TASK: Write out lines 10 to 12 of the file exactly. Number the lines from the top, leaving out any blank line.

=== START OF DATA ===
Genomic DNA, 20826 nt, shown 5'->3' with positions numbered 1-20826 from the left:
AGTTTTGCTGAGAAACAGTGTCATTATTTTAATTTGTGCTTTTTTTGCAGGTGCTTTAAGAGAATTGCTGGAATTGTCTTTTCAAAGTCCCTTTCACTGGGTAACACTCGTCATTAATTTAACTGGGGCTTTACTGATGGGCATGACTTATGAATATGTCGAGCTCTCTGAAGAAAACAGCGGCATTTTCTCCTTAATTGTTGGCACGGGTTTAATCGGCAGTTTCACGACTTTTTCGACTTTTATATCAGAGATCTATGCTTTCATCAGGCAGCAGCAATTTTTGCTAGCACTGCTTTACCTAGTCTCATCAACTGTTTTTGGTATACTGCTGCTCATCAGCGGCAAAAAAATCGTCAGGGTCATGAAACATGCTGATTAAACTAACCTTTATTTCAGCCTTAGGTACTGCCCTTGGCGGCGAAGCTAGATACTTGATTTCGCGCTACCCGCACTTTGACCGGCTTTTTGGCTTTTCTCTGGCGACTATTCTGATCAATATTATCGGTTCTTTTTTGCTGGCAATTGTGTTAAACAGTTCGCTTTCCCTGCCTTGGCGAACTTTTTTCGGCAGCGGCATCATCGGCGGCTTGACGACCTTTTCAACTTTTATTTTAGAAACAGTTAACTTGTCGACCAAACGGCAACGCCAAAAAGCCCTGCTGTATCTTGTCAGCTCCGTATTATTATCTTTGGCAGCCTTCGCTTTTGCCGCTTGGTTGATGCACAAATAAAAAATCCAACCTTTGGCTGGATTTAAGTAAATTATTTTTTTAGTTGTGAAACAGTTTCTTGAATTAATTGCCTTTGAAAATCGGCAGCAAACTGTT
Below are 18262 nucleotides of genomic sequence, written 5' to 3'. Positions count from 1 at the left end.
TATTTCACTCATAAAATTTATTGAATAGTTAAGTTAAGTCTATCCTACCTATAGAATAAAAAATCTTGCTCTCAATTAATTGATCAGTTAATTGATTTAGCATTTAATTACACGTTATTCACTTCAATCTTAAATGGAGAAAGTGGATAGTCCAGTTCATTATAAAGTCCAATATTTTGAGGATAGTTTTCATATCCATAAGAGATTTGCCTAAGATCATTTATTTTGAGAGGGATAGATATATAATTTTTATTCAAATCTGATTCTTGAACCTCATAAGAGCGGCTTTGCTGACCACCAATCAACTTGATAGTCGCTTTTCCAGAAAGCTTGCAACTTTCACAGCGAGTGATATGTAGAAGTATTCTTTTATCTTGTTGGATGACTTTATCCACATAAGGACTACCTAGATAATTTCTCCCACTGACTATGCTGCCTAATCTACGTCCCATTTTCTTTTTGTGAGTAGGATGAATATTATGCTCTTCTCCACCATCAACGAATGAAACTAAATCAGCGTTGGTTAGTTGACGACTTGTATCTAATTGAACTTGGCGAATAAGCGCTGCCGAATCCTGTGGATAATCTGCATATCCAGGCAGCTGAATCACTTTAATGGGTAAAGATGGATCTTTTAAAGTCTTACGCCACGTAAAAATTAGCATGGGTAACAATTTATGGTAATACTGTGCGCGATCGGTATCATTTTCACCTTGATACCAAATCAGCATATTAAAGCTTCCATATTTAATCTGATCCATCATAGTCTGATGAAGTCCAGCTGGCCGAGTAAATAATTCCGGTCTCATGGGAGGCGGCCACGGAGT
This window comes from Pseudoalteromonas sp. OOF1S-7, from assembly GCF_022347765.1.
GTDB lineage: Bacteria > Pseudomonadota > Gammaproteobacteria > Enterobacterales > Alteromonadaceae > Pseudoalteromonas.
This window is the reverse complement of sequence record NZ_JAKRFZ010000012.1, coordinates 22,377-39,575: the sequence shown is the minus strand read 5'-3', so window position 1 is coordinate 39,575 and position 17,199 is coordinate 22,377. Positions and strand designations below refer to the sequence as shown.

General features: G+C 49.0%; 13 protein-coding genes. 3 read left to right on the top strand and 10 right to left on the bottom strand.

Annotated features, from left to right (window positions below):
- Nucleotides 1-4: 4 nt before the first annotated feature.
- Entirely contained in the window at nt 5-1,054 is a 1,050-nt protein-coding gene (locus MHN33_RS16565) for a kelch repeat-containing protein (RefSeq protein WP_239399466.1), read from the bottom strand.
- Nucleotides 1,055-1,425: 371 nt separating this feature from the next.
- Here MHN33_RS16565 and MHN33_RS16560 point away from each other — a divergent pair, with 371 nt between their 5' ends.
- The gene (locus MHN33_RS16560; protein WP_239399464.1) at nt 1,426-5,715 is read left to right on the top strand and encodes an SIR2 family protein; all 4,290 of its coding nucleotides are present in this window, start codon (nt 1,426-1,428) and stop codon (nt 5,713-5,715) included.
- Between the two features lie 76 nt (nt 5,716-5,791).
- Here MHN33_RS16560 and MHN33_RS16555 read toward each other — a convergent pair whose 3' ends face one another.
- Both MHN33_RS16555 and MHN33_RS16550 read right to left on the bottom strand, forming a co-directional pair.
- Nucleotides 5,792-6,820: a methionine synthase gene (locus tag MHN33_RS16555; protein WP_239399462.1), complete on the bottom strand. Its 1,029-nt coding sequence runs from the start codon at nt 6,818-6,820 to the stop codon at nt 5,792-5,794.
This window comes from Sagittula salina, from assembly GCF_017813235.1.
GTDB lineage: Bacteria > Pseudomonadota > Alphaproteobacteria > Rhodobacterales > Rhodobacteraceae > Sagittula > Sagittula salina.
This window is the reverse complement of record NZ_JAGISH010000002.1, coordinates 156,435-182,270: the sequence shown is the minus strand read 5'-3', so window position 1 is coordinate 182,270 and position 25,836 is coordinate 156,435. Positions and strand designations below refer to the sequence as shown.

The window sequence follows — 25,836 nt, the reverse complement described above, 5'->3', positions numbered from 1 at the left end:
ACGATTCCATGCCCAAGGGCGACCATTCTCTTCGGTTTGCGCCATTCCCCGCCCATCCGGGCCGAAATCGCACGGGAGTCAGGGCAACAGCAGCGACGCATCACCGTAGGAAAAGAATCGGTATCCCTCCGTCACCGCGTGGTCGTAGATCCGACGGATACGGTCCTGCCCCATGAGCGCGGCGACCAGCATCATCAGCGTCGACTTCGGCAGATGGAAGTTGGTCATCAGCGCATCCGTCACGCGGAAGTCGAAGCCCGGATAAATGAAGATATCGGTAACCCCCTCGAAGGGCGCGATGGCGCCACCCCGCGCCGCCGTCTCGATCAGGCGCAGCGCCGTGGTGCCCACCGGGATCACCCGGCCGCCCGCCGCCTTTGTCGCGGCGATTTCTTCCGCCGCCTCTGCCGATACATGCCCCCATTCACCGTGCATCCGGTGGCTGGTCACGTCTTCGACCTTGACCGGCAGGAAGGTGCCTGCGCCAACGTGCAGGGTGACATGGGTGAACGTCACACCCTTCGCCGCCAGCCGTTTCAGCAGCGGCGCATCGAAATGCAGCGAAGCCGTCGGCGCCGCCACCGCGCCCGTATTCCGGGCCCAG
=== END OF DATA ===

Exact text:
- Nucleotides 1-4: 4 nt before the first annotated feature.
- Entirely contained in the window at nt 5-1,054 is a 1,050-nt protein-coding gene (locus MHN33_RS16565) for a kelch repeat-containing protein (RefSeq protein WP_239399466.1), read from the bottom strand.
- Nucleotides 1,055-1,425: 371 nt separating this feature from the next.